Why this is happening
Over the past two years, the pandemic has affected nearly every industry and the global supply chain. This has affected manufacturing, transportation, and logistics, which are key to modern shopping and moving goods from manufacturers to consumers. This has led to scarcity that has led to the increase of commodities prices. This disruption goes back to 2019 at the beginning of the pandemic when factories in different parts of the world, such as China, Taiwan, and South Korea, were closed down to minimize infections.
The pandemic also affected operations in European and American manufacturing hubs such as Germany and the US, respectively, where the pandemic hit hard, forcing factories to shut down or reduce production due to restrictions on person-to-person interactions and lockdowns. In response to the scarcity of labor in manufacturing companies, shippers cut their schedules in anticipation of a drop in demand for goods across the globe. This became a terrible mistake. Although the demand for some goods such as restaurant services and tour services tanked, some services or products saw an increase in demand. Things such as printers, gym equipment and video game consoles’ demand rose as people sought equipment for their new working from home life.
Although factories did their best to produce enough products for the market, supply chain issues made access to components difficult. For example, computers assembled in China require chips from Taiwan or Malaysia and specialized chemicals from Europe. The surge in demand for other items clogged the supply chain, which suffered from an acute shortage of employees to offer services. The already finished products piled up in warehouses and ports were clogged because of shipping difficulties.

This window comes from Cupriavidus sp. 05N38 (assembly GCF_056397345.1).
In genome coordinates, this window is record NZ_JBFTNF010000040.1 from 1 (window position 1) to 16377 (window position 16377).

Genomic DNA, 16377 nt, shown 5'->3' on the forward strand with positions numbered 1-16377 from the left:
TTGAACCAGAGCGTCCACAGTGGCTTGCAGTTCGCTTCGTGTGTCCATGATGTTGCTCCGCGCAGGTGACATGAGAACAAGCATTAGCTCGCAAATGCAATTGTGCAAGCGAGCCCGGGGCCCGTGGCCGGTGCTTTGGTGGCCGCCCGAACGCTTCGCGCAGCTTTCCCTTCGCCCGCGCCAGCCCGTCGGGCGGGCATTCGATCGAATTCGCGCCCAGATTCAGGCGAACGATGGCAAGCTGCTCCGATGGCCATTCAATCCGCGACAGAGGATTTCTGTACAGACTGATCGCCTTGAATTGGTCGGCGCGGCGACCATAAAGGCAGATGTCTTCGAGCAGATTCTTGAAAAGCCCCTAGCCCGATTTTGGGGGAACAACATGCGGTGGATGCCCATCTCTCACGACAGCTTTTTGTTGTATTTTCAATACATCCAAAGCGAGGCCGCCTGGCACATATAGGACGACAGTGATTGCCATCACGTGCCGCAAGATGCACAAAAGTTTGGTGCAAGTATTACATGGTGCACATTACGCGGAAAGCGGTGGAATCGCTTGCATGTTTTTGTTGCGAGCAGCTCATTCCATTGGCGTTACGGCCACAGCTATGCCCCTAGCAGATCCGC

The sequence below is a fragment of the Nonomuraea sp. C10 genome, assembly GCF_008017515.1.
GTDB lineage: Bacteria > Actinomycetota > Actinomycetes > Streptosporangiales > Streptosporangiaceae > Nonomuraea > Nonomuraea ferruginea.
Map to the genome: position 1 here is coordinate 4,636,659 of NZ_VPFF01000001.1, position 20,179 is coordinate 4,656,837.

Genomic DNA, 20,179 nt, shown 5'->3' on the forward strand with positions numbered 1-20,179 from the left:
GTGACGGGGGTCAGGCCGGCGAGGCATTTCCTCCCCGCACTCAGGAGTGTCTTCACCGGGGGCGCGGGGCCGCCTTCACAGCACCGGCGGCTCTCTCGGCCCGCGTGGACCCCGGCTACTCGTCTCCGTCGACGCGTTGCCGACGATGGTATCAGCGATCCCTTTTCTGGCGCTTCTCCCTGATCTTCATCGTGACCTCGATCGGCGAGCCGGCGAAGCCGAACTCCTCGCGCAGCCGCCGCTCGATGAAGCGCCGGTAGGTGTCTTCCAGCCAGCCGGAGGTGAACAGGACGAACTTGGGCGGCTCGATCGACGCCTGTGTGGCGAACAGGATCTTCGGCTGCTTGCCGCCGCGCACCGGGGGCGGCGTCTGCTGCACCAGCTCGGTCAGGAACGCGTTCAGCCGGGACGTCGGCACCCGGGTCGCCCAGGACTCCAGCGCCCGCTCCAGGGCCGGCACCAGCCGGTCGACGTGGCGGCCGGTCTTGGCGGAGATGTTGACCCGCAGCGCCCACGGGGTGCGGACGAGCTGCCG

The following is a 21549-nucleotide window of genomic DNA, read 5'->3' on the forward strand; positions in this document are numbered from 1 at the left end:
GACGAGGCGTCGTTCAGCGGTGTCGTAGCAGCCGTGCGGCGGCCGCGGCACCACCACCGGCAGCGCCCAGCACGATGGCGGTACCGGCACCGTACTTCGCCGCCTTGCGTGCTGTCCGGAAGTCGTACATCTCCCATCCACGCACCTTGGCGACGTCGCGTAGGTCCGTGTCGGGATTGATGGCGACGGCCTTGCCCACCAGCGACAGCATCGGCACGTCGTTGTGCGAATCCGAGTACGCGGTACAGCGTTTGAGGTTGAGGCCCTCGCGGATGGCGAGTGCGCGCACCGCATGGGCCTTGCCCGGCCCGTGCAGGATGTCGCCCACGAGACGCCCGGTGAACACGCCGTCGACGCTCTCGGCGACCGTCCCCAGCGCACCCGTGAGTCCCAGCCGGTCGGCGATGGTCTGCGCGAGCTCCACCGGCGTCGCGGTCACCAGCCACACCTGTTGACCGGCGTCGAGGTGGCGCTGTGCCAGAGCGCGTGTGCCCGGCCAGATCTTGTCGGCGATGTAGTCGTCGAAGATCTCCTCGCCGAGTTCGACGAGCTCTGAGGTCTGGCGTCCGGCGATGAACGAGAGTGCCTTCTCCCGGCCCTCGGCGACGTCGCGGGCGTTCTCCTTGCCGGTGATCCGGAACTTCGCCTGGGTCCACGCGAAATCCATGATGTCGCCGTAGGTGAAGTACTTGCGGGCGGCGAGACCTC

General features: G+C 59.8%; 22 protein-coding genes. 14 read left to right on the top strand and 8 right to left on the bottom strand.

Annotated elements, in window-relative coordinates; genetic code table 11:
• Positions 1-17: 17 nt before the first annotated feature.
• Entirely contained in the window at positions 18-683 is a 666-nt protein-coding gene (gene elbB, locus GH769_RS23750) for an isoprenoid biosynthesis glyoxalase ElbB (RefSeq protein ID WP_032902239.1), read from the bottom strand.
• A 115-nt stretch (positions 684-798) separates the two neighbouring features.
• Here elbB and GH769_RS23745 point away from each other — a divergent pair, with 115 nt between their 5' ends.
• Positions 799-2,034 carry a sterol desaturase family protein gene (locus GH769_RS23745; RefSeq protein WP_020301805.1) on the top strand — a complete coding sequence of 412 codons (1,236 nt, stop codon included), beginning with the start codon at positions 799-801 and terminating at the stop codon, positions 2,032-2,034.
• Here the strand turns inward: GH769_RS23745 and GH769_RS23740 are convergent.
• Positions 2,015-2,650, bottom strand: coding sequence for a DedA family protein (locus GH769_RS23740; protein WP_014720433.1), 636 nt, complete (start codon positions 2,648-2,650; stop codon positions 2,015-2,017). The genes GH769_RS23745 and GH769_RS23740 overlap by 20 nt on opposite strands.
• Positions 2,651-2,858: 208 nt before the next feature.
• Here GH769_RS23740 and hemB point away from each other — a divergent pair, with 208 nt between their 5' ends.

Since the shipping industry is a key component in the supply chain that helps move millions of items and containers worldwide each day, it is a major enabler of trade. Therefore, problems in the industry can cause major issues. A recent problem at Suez Canal is a key example of how millions of dollars can be lost in a day due to a problem in the shipping of items. Therefore, any problem in the shipping line, such as the one caused by the pandemic, can be catastrophic to the customers and shipping companies, who are forced to wait longer before products can be delivered to their destinations.
In North America and Europe, the heavy influx of containers arriving after the hitches in the supply chain overwhelmed the ability of the ports. For instance, ports like Oakland and Los Angeles suffered the most as dozens of ships were forced to wait for days before they could offload their luggage. This lack of efficiency is costly to shippers and customers who want to use their products as soon as possible. Part of the problem was caused by dockworkers who were stuck in quarantine. This meant that there was no availability of people to unload goods, further causing more problems in the shipping process. With Suez Canal, a major route for shipping goods to Europe and other regions, closed, the situation was worsened.